other parts of their life, like their financial life. Real estate just can’t be a completely different paradigm than the rest of their world.”
Beyond the Smart Building
But real estate companies need to look past the bells and whistles of smart technology to use proptech as a complete package. Deloitte’s “2022 Commercial Real Estate Outlook” recommends “a shift in mindset in how firms engage with tenants, end users, investors, and
developers. Leaders should adopt a Real-Estate-as-a-Service (REaaS) approach, which combines strategy, technology, and data to deliver digital and physical services — not just space — to tenants and users.”
“The most proactive companies,” says the ULI report, “are pursuing multiple business strategies to stay ahead of change and innovation made possible by technology, and to identify and access optimal technological solutions as they become available.”
Companies using project management technology, for example, can connect all participants in a development project — from investors through the contractors — to enable a more efficient building process. Construction technologies focus on construction and space and use
design. This can include everything from drone technology during construction, building information modeling, and visualization tools. On the financial end, technology use has increased for forecasting, tenant management, portfolio and transaction management, and raising capital.
One bedrock of proptech is data analysis, which is an area where companies are not yet where they should be. Forrester Consulting’s study showed that many firms were confident in their ability to analyze data, but 62 percent of respondents said their firms lacked the
technology to do so, and 65 percent said that collecting real-time data was challenging. That could change — ULI noted that only 46 percent of survey respondents said that they had adopted data analytics over the last three years, but 77 percent said that they have included it in their technology plans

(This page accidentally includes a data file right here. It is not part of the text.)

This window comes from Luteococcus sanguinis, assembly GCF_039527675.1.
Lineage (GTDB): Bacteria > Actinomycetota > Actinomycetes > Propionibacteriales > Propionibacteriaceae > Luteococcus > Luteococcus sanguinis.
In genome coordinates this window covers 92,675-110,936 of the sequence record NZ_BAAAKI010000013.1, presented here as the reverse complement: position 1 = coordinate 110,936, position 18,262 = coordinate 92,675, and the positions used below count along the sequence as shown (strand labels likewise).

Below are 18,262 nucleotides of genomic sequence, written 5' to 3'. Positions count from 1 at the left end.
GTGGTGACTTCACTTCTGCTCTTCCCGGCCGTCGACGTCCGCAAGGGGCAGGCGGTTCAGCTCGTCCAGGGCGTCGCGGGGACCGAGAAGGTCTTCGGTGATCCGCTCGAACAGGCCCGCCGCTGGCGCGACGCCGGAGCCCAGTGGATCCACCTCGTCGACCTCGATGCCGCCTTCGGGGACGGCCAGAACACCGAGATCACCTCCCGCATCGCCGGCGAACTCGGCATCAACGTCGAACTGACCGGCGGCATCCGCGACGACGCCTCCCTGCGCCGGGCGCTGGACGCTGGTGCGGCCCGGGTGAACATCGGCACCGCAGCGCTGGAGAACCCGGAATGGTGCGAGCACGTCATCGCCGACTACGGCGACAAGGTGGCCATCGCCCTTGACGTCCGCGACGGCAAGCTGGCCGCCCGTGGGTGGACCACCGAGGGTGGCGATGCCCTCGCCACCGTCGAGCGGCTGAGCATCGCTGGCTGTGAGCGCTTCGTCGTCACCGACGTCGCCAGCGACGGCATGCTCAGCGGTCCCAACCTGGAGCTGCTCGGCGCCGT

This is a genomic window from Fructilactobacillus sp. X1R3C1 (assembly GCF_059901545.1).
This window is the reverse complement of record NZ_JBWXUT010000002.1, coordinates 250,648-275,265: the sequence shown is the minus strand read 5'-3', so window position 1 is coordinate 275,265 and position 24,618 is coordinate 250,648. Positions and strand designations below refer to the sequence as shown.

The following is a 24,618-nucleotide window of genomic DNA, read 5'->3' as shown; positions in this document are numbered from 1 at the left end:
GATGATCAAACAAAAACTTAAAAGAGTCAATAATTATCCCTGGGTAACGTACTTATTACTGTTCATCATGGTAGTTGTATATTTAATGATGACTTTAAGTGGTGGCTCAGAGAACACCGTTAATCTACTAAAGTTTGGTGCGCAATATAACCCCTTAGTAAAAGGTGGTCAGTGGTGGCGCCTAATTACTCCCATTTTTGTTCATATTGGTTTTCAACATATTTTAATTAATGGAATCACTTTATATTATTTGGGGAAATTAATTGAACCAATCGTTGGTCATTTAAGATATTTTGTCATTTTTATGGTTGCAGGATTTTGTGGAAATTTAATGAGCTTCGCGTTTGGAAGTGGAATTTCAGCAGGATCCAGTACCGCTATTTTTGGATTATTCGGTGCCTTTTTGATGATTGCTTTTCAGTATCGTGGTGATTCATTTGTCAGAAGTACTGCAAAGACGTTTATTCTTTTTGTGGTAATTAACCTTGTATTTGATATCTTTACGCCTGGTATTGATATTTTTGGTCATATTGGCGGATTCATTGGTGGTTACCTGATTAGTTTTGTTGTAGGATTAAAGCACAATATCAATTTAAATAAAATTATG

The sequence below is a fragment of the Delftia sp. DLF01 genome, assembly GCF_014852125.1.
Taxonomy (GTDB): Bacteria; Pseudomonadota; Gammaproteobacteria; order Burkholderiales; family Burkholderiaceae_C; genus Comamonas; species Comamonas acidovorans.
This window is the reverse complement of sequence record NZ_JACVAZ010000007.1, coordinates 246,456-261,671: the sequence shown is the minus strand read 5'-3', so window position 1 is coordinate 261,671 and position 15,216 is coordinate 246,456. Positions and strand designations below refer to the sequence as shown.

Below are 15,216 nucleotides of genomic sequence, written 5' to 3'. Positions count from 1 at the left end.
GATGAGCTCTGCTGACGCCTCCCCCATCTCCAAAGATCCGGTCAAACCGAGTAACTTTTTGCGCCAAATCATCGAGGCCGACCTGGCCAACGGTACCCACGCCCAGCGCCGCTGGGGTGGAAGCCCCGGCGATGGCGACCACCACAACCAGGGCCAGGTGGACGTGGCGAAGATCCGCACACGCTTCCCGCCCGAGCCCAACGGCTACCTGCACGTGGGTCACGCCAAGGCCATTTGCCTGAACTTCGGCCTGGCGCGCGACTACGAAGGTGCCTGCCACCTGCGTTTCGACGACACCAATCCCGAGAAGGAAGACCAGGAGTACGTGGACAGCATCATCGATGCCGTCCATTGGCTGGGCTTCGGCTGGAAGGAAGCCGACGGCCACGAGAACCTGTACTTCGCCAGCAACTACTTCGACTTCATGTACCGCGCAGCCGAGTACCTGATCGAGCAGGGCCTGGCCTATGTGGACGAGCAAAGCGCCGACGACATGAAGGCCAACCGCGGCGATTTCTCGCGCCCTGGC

for the next three years.
“The pandemic exposed that many commercial real estate organizations lack resiliency, primarily a symptom of disconnected processes and data, which makes it extremely challenging to respond to a dynamic, rapidly changing market,” says Frank Spadafora, real estate principal
at DealCloud by Intapp, a vertical SaaS solution firm based in Jersey City, N.J. “Manual, trailing data processes were historically sufficient to manage commercial real estate investments and operations.” But during the pandemic, property managers had to suddenly deal with immediate challenges, like
buildings that were running at a 20-percent occupancy level. Multifamily owners needed data on tenant movements and rent analysis. Investment and asset managers, says Spadafora, “had little to no real-time data to inform how COVID-19 was going to impact their portfolio.”
“It highlighted that the outcomes we were trying to achieve lacked the data that we needed to monitor and measure,” he says. “It distilled [data] down into what’s really essential for effective and timely decision making. When [companies] started looking for this data, they realized